September 17, 2007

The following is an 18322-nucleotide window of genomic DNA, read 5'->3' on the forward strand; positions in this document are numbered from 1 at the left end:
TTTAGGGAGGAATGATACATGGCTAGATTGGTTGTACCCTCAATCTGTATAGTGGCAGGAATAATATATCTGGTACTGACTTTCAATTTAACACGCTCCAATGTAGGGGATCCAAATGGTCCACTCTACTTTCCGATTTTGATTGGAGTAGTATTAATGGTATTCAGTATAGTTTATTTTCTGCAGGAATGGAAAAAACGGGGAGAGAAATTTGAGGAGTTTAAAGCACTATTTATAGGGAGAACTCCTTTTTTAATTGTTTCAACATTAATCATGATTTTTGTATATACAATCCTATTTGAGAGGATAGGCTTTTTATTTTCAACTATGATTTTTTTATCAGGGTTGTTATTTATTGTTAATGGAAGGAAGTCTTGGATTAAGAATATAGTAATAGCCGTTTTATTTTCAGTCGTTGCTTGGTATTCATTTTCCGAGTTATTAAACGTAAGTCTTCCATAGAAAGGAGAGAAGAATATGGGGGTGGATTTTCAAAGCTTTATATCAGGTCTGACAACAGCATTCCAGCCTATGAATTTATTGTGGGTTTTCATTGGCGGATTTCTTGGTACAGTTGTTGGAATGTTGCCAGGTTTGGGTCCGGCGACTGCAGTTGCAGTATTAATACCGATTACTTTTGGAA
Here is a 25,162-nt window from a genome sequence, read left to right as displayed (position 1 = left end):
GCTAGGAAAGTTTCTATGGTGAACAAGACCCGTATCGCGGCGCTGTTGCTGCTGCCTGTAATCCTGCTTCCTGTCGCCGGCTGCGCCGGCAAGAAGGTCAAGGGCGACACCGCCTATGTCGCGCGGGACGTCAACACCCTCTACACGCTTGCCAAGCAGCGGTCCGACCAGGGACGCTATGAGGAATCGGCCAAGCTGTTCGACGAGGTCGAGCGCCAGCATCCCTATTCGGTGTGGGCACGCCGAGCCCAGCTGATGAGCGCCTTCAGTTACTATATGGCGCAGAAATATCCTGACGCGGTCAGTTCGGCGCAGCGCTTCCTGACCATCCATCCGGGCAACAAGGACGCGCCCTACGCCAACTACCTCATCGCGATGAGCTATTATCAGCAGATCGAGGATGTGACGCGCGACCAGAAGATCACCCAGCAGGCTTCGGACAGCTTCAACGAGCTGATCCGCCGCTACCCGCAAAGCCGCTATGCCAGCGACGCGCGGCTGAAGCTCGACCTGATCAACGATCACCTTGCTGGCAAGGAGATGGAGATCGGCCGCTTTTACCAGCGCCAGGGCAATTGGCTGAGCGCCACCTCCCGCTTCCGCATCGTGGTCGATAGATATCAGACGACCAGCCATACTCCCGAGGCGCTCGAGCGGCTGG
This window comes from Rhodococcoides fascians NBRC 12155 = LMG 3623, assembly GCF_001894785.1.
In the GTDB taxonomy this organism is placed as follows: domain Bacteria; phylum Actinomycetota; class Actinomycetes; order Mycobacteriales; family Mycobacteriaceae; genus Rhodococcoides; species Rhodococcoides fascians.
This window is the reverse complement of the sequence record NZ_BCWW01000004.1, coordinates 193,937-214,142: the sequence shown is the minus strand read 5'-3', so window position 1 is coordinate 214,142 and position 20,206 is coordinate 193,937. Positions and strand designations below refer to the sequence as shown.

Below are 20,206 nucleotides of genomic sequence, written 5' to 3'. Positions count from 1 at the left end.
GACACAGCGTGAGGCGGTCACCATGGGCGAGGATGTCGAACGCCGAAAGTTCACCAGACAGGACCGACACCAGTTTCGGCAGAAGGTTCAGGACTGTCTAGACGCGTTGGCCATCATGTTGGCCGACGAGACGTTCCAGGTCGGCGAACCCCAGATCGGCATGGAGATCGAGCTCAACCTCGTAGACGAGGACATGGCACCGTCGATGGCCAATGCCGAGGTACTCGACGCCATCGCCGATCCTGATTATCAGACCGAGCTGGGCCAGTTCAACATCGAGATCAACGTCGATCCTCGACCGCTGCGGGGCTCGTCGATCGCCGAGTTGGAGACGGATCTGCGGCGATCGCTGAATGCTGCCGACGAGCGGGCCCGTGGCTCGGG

Comment: Cheney's long histories of cardiovascular disease and periodic need for urgent health care have raised the question of whether he is medically fit to serve as Vice President. Cheney sustained the first of four heart attacks in 1978, at age 37. Subsequent attacks in 1984, 1988, and 2000 have resulted in moderate contractile dysfunction of his left ventricle. He underwent four-vessel coronary artery bypass grafting in 1988, coronary artery stenting in November 2000, and urgent coronary balloon angioplasty in March 2001. As Vice President, Cheney is cared for by the White House Medical Group. Staff from the WHMG accompany the President and the Vice President while either are traveling, and make advance contact with local emergency medical services to ensure that urgent care is available immediately should it be necessary. In 2001, a Holter monitor disclosed brief episodes of (asymptomatic) ectopy. An electrophysiologic study was performed, at which Cheney was found to be inducible. An implantable cardioverter-defibrillator (ICD) was therefore implanted in his left upper anterior chest. As of 2004, it has never discharged. On September 24, 2005, Cheney had an endo-vascular procedure to repair popliteal artery aneurysms bilaterally, a catheter treatment technique used in the artery behind each knee. The condition was discovered at a regular physical in July, and, while not life-threatening itself, is likely an indicator that Cheney's atherosclerotic disease is progressing despite aggressive treatment. On January 9, 2006, Cheney was taken to hospital for tests after experiencing shortness of breath. He was given heart tests and tests for retention of water (he had been retaining water due to medication he had been taking for a foot complaint) before being discharged. He was placed on a diuretic to help get rid of the fluids. On March 5, 2007, Cheney was treated for deep-vein thrombosis in his left leg at George Washington University Hospital. He was taken there after experiencing pain in his left calf. Doctors prescribed blood-thinning medication and he was allowed to return to work. Cheney occasionally requires the use of a cane for walking. This, according to Cheney, is due to a foot condition and is unrelated to his cardiovascular disease.